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Old April 8, 2012, 10:19 AM
unclewebb unclewebb is offline
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RealTemp uses a TJMax value of 100C by default for the Q6600 - G0 based on my actual testing of one of these processors. You are best off leaving that value as is in RealTemp. Changing that value will make your reported temperatures look nicer but they will probably be less accurate. Actual TJMax for the 2 cores on the right of these processors is often times closer to 105C. Run Prime 95 Small FFTs to fully load your CPU and then post a screen shot of RealTemp while that test is running.

The TJ Max numbers that Intel finally published were actually called TJ Target in the fine print. A target value of 90C is meaningless if actual TJ Max is closer to 100C. These early 65nm CPUs have some of Intel's best temperature sensors. As long as TJ Max is set correctly, you can get some very consistent temperatures out of these CPUs. Far better sensors than the crappy ones that Intel used on their 45nm Core 2 CPUs.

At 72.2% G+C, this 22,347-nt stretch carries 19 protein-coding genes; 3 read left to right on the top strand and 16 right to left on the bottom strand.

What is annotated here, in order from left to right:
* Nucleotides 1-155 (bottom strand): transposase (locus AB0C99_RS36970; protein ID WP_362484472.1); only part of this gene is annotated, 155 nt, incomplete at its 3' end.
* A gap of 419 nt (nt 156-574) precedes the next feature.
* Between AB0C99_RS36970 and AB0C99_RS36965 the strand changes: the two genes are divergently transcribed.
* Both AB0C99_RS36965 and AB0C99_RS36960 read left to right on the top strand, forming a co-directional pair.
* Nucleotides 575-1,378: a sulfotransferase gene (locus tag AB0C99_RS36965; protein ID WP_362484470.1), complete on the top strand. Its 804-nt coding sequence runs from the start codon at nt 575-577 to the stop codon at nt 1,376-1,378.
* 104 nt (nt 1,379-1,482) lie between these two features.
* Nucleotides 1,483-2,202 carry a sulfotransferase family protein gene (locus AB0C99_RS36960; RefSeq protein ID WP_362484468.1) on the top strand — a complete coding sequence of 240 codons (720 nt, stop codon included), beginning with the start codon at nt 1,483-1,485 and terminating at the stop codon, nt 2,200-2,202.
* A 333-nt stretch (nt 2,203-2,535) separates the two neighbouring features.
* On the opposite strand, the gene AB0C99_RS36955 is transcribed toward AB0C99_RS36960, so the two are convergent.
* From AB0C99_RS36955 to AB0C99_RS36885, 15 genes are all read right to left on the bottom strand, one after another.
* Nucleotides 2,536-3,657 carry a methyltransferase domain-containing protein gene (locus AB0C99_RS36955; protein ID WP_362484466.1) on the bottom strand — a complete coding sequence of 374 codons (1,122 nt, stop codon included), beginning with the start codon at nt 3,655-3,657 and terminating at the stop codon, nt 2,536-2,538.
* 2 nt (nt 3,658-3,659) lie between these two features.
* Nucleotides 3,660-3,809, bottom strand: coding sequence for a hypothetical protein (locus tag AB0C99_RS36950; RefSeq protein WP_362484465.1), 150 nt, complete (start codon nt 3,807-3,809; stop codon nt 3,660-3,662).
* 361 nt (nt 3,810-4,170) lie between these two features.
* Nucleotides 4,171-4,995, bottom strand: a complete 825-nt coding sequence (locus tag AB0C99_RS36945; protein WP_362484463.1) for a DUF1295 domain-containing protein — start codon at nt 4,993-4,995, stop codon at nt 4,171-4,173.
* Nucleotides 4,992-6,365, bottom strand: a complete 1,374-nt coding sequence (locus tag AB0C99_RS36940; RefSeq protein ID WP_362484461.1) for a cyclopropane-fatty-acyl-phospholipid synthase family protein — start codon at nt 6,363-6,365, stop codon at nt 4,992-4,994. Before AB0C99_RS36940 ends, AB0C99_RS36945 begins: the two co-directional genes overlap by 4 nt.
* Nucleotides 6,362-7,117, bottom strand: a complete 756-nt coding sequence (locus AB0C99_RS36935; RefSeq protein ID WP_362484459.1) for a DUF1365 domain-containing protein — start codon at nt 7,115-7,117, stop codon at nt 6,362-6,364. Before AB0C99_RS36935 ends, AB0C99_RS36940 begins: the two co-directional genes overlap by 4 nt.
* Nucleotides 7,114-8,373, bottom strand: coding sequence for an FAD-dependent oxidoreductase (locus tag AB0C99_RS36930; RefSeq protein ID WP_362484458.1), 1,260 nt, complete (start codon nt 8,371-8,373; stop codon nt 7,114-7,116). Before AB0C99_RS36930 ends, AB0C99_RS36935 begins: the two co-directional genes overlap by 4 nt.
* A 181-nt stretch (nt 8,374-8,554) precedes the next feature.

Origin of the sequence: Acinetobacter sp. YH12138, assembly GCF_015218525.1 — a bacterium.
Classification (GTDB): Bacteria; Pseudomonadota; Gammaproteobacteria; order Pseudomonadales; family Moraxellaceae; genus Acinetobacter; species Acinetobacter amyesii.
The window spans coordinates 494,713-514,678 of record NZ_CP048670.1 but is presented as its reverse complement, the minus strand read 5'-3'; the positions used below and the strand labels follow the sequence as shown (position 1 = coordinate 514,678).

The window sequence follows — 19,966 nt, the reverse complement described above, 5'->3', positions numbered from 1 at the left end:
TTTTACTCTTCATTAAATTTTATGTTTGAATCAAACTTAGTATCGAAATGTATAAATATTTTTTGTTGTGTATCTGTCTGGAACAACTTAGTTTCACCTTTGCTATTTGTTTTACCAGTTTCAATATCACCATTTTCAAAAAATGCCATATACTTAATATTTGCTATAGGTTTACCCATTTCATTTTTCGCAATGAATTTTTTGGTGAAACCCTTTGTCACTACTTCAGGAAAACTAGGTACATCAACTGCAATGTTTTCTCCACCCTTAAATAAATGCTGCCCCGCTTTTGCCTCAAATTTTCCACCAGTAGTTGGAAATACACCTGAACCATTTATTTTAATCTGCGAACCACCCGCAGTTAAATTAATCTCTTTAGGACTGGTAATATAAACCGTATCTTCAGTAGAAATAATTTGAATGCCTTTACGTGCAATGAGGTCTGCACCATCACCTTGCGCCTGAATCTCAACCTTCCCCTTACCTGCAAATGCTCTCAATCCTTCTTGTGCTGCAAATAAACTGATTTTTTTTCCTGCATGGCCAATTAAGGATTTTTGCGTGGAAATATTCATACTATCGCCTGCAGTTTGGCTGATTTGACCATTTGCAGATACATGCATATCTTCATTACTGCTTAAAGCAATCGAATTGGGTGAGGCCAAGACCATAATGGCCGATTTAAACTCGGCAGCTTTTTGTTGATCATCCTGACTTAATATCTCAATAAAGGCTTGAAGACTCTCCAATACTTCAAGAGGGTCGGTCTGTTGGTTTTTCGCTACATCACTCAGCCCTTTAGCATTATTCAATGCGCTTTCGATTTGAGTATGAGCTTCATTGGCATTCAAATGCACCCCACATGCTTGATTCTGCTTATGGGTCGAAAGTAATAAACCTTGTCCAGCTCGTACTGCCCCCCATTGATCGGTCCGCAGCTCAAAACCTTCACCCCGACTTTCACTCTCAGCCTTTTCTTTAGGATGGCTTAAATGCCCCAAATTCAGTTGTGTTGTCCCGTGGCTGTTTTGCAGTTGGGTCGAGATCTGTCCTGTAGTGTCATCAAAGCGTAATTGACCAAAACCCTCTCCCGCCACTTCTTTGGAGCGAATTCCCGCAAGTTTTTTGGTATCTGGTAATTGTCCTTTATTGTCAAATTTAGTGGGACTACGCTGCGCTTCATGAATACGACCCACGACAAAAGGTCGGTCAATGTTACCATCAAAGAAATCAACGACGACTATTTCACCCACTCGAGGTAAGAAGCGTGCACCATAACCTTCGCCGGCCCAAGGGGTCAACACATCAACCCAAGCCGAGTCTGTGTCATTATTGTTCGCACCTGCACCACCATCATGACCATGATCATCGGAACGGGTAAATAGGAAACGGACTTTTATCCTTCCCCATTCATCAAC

Edit: Here's my torture test of an E8400 for 3 hours while running Prime 95 with the heatsink fan deliberately turned off to make things interesting.

http://img11.imageshack.us/img11/276/hote8400fw5.png

It got cherry red for 3 hours but never skipped a beat and Prime 95 continued to run flawlessly. That is what I call, true stability testing. Don't worry about your core temperature. As long as your CPU can run reliably while fully loaded then everything is OK. Fixating on what temperature a stable CPU is running at is pointless. Intel builds some great technology into their CPUs with plenty of self protection features so it is difficult to fry one during normal use as well as during some not so normal use.

Last edited by unclewebb; April 8, 2012 at 10:47 AM.
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